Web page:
This site in the village of Fahan, Co. Donegal was founded in the late 6th century by the first abbot St. Mura. The monastery thrived, becoming a seat of learning and culture. Unfortunately like most Irish monasteries, it was sacked by the Vikings in the 10th century and again in the 13th century, when it was abandoned.  A later monastery was destroyed in the 16th century and today the ruins of a 17th-century church surrounded by a walled graveyard are all that remains.


The 7th century Cross Slab known as the Mura Cross is said to mark St. Mura’s resting place. It  measures 1.98 metres high.  A Greek inscription on the northern edge of the Cross Slab shows evidence of the educational sophistication of the monks. It read  “Glory and Honour to the Father and the Son and the Holy Spirit” which comes from the Council of Toledo of 633.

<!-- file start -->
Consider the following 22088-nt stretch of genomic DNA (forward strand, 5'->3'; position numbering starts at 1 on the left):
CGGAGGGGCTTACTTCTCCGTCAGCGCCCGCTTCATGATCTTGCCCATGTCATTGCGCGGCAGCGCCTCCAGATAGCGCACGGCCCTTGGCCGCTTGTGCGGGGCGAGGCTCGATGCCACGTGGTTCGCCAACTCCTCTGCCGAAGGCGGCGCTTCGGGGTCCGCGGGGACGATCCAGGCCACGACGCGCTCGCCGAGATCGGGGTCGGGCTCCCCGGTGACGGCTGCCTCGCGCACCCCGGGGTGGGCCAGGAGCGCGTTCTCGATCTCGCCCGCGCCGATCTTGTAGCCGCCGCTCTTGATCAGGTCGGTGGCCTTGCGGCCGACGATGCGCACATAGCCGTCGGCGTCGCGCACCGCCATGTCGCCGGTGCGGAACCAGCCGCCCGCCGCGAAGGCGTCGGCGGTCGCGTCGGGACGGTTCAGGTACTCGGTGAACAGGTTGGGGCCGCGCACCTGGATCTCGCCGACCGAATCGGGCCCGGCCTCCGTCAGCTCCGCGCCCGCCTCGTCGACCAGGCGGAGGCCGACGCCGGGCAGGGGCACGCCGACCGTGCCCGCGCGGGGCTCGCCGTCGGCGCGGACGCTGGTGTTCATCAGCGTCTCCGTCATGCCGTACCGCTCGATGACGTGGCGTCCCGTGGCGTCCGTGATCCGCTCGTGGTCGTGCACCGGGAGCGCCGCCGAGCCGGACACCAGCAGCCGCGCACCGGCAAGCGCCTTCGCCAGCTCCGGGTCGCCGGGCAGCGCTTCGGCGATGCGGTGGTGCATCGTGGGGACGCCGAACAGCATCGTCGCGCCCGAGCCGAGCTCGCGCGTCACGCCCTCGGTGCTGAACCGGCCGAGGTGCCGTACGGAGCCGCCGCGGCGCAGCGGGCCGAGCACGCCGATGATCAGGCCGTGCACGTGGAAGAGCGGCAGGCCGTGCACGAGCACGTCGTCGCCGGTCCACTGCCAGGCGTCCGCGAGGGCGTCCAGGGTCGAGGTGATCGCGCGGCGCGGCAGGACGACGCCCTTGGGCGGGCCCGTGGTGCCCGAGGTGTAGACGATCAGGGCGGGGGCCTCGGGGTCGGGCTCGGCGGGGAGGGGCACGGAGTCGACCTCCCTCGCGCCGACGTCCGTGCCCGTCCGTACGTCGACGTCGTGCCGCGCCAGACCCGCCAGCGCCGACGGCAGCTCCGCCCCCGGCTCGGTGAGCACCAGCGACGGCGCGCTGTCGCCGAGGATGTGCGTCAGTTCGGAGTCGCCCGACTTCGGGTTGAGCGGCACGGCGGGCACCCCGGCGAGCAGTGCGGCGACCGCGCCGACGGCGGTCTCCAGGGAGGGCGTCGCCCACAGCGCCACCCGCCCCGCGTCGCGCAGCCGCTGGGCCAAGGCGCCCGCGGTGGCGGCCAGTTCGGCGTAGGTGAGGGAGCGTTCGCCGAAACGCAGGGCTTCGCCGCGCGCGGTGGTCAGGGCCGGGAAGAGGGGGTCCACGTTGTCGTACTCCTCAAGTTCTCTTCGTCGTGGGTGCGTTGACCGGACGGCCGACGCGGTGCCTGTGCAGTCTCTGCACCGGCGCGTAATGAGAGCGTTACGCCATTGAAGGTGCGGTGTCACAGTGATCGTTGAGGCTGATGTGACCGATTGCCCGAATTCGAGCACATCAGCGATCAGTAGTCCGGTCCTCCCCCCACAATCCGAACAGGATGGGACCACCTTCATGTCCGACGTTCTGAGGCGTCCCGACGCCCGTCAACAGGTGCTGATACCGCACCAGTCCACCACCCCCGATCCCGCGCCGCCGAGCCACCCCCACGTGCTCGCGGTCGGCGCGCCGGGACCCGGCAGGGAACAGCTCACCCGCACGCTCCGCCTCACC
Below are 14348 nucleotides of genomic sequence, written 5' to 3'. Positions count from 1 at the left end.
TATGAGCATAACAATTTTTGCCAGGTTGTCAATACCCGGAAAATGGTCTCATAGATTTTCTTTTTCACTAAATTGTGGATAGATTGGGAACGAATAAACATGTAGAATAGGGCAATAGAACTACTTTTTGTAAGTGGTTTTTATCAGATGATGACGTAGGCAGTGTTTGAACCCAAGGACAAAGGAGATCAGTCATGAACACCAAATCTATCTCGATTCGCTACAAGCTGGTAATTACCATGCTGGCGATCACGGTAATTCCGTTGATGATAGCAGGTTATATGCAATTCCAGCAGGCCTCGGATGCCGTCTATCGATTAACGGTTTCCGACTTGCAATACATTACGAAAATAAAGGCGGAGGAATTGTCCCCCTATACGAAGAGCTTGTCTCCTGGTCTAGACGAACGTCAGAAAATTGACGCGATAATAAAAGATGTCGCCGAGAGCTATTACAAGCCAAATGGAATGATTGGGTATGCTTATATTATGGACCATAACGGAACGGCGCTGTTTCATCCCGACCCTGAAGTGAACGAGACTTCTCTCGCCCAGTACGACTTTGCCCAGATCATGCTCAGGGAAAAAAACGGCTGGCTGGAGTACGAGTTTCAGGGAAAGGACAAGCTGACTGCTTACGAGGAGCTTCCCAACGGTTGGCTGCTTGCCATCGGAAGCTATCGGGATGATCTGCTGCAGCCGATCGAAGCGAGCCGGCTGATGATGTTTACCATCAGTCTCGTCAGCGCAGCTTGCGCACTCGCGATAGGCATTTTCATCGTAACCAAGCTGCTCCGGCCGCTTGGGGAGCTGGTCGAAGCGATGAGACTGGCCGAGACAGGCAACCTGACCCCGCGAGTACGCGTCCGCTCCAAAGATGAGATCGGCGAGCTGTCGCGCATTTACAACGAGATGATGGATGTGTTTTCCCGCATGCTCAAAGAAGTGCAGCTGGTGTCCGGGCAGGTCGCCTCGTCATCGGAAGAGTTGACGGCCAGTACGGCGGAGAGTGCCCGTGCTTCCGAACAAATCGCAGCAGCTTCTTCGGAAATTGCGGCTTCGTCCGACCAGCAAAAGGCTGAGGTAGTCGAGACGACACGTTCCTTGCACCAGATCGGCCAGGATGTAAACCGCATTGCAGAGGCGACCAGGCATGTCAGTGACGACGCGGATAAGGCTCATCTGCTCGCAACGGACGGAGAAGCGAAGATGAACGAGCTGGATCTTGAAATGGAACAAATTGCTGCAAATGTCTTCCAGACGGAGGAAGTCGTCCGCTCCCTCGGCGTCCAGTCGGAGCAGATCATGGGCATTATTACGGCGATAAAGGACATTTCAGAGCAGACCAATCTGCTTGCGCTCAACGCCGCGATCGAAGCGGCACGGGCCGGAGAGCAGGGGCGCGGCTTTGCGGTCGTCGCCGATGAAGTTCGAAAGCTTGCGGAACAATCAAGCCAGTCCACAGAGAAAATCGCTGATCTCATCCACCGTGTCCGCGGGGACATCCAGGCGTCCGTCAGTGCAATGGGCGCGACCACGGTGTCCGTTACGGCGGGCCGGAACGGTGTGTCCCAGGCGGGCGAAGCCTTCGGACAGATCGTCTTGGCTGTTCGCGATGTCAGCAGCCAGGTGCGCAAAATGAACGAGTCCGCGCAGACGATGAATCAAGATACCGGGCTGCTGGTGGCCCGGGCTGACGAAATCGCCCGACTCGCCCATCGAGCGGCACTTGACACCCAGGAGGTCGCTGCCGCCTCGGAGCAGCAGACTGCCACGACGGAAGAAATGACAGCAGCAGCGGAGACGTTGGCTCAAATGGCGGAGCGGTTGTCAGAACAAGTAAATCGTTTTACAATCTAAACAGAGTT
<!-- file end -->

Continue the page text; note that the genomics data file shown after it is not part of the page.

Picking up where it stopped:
Both sides of the Cross Slab feature intertwined ribbon knotwork representing versions of the Tree of Life. With its roots on the earth and its branches high in the air it represented the connection between heaven and earth. The seasonal cycles of the tree links it with growth, death and rebirth. Formed in the shape of a cross it blends Celtic and Christian symbolism. The west face which has the more elaborate tree of life also features two figures similar in style to those on the Donagh Cross, Carndonagh. They are thought to represent either pilgrims or possibly Saint Mura and Áed Uaridnach ( High King of Ireland). Macalister discovered what he considered to be additional inscriptions both above the two figures, and on their robes but was unable to decipher them, their meaning lost to the ravages of time.

We have taking inspiration from the east face of this unusual Cross Slab for our pendants.